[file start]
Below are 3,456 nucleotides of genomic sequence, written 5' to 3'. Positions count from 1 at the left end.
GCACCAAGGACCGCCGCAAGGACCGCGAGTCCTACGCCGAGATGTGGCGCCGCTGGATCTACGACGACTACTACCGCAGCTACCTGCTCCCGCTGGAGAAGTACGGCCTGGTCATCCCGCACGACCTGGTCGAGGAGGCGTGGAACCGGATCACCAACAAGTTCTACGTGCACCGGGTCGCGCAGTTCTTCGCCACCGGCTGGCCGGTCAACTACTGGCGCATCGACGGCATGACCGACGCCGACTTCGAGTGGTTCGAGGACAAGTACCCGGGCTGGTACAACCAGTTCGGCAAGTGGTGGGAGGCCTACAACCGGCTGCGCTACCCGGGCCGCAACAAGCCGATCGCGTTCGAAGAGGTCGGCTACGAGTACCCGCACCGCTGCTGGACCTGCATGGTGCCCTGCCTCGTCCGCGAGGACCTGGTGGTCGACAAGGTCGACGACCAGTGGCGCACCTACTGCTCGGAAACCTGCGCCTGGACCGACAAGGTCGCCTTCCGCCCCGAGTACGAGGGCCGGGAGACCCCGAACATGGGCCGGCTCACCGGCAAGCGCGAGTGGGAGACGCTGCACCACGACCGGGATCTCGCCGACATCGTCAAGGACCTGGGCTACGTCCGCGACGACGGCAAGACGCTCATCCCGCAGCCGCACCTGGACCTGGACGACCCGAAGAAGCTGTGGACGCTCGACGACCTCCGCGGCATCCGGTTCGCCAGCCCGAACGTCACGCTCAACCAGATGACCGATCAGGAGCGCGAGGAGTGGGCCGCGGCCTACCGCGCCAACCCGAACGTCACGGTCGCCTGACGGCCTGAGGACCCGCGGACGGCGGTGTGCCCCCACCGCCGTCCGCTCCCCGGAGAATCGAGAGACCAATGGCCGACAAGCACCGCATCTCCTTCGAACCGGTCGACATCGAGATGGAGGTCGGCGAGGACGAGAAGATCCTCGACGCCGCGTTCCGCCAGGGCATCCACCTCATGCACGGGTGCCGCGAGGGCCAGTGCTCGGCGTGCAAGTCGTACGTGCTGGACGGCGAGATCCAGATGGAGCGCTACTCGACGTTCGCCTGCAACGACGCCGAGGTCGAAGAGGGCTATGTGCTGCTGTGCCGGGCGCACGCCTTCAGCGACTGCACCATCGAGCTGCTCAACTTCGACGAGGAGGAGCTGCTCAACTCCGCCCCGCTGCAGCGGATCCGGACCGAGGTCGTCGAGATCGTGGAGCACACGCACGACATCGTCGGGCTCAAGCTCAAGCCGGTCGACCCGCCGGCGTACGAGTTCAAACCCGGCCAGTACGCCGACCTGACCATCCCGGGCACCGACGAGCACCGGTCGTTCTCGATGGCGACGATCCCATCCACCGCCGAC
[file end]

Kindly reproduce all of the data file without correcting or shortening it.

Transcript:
Below are 3,456 nucleotides of genomic sequence, written 5' to 3'. Positions count from 1 at the left end.
GCACCAAGGACCGCCGCAAGGACCGCGAGTCCTACGCCGAGATGTGGCGCCGCTGGATCTACGACGACTACTACCGCAGCTACCTGCTCCCGCTGGAGAAGTACGGCCTGGTCATCCCGCACGACCTGGTCGAGGAGGCGTGGAACCGGATCACCAACAAGTTCTACGTGCACCGGGTCGCGCAGTTCTTCGCCACCGGCTGGCCGGTCAACTACTGGCGCATCGACGGCATGACCGACGCCGACTTCGAGTGGTTCGAGGACAAGTACCCGGGCTGGTACAACCAGTTCGGCAAGTGGTGGGAGGCCTACAACCGGCTGCGCTACCCGGGCCGCAACAAGCCGATCGCGTTCGAAGAGGTCGGCTACGAGTACCCGCACCGCTGCTGGACCTGCATGGTGCCCTGCCTCGTCCGCGAGGACCTGGTGGTCGACAAGGTCGACGACCAGTGGCGCACCTACTGCTCGGAAACCTGCGCCTGGACCGACAAGGTCGCCTTCCGCCCCGAGTACGAGGGCCGGGAGACCCCGAACATGGGCCGGCTCACCGGCAAGCGCGAGTGGGAGACGCTGCACCACGACCGGGATCTCGCCGACATCGTCAAGGACCTGGGCTACGTCCGCGACGACGGCAAGACGCTCATCCCGCAGCCGCACCTGGACCTGGACGACCCGAAGAAGCTGTGGACGCTCGACGACCTCCGCGGCATCCGGTTCGCCAGCCCGAACGTCACGCTCAACCAGATGACCGATCAGGAGCGCGAGGAGTGGGCCGCGGCCTACCGCGCCAACCCGAACGTCACGGTCGCCTGACGGCCTGAGGACCCGCGGACGGCGGTGTGCCCCCACCGCCGTCCGCTCCCCGGAGAATCGAGAGACCAATGGCCGACAAGCACCGCATCTCCTTCGAACCGGTCGACATCGAGATGGAGGTCGGCGAGGACGAGAAGATCCTCGACGCCGCGTTCCGCCAGGGCATCCACCTCATGCACGGGTGCCGCGAGGGCCAGTGCTCGGCGTGCAAGTCGTACGTGCTGGACGGCGAGATCCAGATGGAGCGCTACTCGACGTTCGCCTGCAACGACGCCGAGGTCGAAGAGGGCTATGTGCTGCTGTGCCGGGCGCACGCCTTCAGCGACTGCACCATCGAGCTGCTCAACTTCGACGAGGAGGAGCTGCTCAACTCCGCCCCGCTGCAGCGGATCCGGACCGAGGTCGTCGAGATCGTGGAGCACACGCACGACATCGTCGGGCTCAAGCTCAAGCCGGTCGACCCGCCGGCGTACGAGTTCAAACCCGGCCAGTACGCCGACCTGACCATCCCGGGCACCGACGAGCACCGGTCGTTCTCGATGGCGACGATCCCATCCACCGCCGAC